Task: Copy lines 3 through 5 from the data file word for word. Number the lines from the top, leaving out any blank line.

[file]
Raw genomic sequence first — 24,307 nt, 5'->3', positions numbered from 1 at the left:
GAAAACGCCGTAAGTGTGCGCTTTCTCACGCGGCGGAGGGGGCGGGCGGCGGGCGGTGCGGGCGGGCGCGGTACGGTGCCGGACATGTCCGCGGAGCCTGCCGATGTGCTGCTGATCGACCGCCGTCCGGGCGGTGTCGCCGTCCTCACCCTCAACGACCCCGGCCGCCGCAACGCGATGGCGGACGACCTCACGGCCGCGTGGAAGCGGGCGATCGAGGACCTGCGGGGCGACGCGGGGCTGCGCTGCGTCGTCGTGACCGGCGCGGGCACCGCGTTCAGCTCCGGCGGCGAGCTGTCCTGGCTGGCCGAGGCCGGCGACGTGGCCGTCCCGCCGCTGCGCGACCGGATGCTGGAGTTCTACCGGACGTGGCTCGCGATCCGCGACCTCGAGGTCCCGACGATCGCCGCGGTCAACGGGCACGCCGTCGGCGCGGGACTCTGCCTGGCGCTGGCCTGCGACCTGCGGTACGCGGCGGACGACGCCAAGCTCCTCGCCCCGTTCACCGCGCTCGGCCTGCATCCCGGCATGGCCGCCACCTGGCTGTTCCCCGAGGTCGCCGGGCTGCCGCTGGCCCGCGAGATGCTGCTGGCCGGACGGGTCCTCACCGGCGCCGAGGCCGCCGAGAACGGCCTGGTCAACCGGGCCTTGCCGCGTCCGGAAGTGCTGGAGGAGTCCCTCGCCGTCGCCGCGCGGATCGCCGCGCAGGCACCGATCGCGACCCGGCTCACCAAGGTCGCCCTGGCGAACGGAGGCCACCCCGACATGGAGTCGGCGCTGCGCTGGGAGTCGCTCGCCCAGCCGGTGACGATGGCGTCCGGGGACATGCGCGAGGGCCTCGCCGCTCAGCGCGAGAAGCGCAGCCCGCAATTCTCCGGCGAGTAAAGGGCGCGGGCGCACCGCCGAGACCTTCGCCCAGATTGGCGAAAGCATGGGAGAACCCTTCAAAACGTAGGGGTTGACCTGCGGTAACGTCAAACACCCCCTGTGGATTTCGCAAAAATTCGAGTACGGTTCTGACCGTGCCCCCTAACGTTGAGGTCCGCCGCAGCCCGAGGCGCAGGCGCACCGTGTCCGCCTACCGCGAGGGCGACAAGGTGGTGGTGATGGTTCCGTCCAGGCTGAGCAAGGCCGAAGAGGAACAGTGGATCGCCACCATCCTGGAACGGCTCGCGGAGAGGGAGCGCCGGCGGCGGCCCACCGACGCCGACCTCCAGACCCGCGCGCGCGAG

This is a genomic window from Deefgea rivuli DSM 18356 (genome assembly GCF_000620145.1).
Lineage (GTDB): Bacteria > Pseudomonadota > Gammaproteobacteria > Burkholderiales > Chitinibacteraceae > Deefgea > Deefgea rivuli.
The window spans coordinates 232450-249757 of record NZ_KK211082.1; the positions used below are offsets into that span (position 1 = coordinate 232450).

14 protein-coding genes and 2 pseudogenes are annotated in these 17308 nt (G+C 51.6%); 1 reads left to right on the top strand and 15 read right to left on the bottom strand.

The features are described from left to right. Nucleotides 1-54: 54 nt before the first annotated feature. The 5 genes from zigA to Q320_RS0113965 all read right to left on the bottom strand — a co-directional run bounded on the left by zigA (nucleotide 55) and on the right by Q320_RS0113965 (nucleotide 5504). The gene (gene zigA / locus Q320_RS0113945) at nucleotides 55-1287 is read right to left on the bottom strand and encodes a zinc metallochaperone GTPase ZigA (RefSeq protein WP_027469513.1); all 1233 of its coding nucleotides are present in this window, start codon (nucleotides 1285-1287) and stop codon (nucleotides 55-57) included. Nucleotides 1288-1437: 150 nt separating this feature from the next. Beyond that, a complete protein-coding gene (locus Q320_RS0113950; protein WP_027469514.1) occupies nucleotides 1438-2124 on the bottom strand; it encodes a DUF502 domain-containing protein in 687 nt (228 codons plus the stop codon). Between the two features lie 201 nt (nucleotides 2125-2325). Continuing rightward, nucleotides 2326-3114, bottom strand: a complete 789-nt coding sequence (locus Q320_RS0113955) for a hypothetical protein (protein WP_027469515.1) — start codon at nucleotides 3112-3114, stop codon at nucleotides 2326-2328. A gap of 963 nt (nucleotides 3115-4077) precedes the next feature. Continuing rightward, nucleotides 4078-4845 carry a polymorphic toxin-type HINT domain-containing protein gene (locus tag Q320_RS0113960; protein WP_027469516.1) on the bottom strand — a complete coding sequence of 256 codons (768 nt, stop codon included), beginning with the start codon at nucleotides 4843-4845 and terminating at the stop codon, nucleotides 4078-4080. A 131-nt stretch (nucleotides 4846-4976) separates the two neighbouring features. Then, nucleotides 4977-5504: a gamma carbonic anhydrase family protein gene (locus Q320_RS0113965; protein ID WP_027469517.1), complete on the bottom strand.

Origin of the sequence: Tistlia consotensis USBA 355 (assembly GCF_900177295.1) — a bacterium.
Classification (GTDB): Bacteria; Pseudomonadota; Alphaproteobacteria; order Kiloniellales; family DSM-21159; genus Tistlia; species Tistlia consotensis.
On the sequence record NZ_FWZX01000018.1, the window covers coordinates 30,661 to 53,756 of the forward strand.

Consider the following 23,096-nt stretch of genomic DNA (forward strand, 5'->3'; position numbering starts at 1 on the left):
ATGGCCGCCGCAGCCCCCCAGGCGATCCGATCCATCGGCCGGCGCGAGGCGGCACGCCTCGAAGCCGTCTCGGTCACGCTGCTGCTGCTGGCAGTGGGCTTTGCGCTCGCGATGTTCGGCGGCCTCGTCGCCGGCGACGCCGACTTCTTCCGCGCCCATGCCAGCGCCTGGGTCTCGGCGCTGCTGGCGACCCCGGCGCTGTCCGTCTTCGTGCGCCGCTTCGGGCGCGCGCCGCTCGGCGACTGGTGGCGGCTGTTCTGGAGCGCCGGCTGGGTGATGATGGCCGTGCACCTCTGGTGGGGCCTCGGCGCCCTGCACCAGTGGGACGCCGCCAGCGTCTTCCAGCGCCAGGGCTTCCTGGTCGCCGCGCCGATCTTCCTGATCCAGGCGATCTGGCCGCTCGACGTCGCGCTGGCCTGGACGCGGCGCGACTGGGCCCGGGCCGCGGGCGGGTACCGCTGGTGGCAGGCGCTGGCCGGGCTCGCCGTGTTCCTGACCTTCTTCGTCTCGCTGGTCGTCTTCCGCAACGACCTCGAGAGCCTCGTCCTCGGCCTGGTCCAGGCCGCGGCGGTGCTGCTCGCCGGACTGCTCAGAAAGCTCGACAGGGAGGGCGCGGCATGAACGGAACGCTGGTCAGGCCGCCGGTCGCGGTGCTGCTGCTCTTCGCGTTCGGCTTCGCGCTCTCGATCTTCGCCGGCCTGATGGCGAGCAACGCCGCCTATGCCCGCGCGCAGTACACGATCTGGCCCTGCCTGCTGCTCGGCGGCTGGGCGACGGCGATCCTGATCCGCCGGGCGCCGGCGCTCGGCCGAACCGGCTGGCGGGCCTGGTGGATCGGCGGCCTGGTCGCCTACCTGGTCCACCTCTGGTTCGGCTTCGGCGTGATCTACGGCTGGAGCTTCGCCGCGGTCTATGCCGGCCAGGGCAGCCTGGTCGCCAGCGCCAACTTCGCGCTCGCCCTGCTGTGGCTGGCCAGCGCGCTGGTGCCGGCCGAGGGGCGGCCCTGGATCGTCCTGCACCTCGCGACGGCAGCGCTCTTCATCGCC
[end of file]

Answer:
This is a genomic window from Deefgea rivuli DSM 18356 (genome assembly GCF_000620145.1).
Lineage (GTDB): Bacteria > Pseudomonadota > Gammaproteobacteria > Burkholderiales > Chitinibacteraceae > Deefgea > Deefgea rivuli.
The window spans coordinates 232450-249757 of record NZ_KK211082.1; the positions used below are offsets into that span (position 1 = coordinate 232450).